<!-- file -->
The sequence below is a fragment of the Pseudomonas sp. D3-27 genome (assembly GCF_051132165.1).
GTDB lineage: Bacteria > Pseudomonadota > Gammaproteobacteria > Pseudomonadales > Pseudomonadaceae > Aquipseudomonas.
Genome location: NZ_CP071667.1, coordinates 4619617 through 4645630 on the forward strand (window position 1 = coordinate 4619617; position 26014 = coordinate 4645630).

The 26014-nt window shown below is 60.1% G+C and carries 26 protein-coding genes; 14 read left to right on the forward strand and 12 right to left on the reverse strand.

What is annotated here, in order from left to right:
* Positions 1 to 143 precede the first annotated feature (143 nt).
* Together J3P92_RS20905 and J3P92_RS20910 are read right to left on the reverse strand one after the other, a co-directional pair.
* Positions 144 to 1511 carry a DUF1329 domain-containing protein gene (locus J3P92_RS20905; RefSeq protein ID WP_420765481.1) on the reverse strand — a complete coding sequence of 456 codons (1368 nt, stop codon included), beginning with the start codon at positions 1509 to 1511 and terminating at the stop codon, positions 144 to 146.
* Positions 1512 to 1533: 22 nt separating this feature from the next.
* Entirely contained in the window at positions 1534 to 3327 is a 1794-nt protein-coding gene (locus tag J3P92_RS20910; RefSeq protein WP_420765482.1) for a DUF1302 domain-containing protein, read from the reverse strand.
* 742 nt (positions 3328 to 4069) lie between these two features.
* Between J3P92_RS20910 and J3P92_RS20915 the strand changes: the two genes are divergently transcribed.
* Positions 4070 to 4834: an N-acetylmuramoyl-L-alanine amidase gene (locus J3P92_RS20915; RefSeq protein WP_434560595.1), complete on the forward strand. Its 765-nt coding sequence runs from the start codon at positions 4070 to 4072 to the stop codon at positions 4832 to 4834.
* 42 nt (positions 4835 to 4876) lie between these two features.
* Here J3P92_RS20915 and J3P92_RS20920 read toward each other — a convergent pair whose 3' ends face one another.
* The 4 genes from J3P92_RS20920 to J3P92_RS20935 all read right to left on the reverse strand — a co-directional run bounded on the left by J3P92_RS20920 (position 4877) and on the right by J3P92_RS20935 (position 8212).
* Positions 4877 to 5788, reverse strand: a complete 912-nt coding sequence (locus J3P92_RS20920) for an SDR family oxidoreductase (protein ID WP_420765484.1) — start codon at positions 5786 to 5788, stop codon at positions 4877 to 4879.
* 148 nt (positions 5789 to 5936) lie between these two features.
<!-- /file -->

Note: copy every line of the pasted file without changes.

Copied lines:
The sequence below is a fragment of the Pseudomonas sp. D3-27 genome (assembly GCF_051132165.1).
GTDB lineage: Bacteria > Pseudomonadota > Gammaproteobacteria > Pseudomonadales > Pseudomonadaceae > Aquipseudomonas.
Genome location: NZ_CP071667.1, coordinates 4619617 through 4645630 on the forward strand (window position 1 = coordinate 4619617; position 26014 = coordinate 4645630).

The 26014-nt window shown below is 60.1% G+C and carries 26 protein-coding genes; 14 read left to right on the forward strand and 12 right to left on the reverse strand.

What is annotated here, in order from left to right:
* Positions 1 to 143 precede the first annotated feature (143 nt).
* Together J3P92_RS20905 and J3P92_RS20910 are read right to left on the reverse strand one after the other, a co-directional pair.
* Positions 144 to 1511 carry a DUF1329 domain-containing protein gene (locus J3P92_RS20905; RefSeq protein ID WP_420765481.1) on the reverse strand — a complete coding sequence of 456 codons (1368 nt, stop codon included), beginning with the start codon at positions 1509 to 1511 and terminating at the stop codon, positions 144 to 146.
* Positions 1512 to 1533: 22 nt separating this feature from the next.
* Entirely contained in the window at positions 1534 to 3327 is a 1794-nt protein-coding gene (locus tag J3P92_RS20910; RefSeq protein WP_420765482.1) for a DUF1302 domain-containing protein, read from the reverse strand.
* 742 nt (positions 3328 to 4069) lie between these two features.
* Between J3P92_RS20910 and J3P92_RS20915 the strand changes: the two genes are divergently transcribed.
* Positions 4070 to 4834: an N-acetylmuramoyl-L-alanine amidase gene (locus J3P92_RS20915; RefSeq protein WP_434560595.1), complete on the forward strand. Its 765-nt coding sequence runs from the start codon at positions 4070 to 4072 to the stop codon at positions 4832 to 4834.
* 42 nt (positions 4835 to 4876) lie between these two features.
* Here J3P92_RS20915 and J3P92_RS20920 read toward each other — a convergent pair whose 3' ends face one another.
* The 4 genes from J3P92_RS20920 to J3P92_RS20935 all read right to left on the reverse strand — a co-directional run bounded on the left by J3P92_RS20920 (position 4877) and on the right by J3P92_RS20935 (position 8212).
* Positions 4877 to 5788, reverse strand: a complete 912-nt coding sequence (locus J3P92_RS20920) for an SDR family oxidoreductase (protein ID WP_420765484.1) — start codon at positions 5786 to 5788, stop codon at positions 4877 to 4879.
* 148 nt (positions 5789 to 5936) lie between these two features.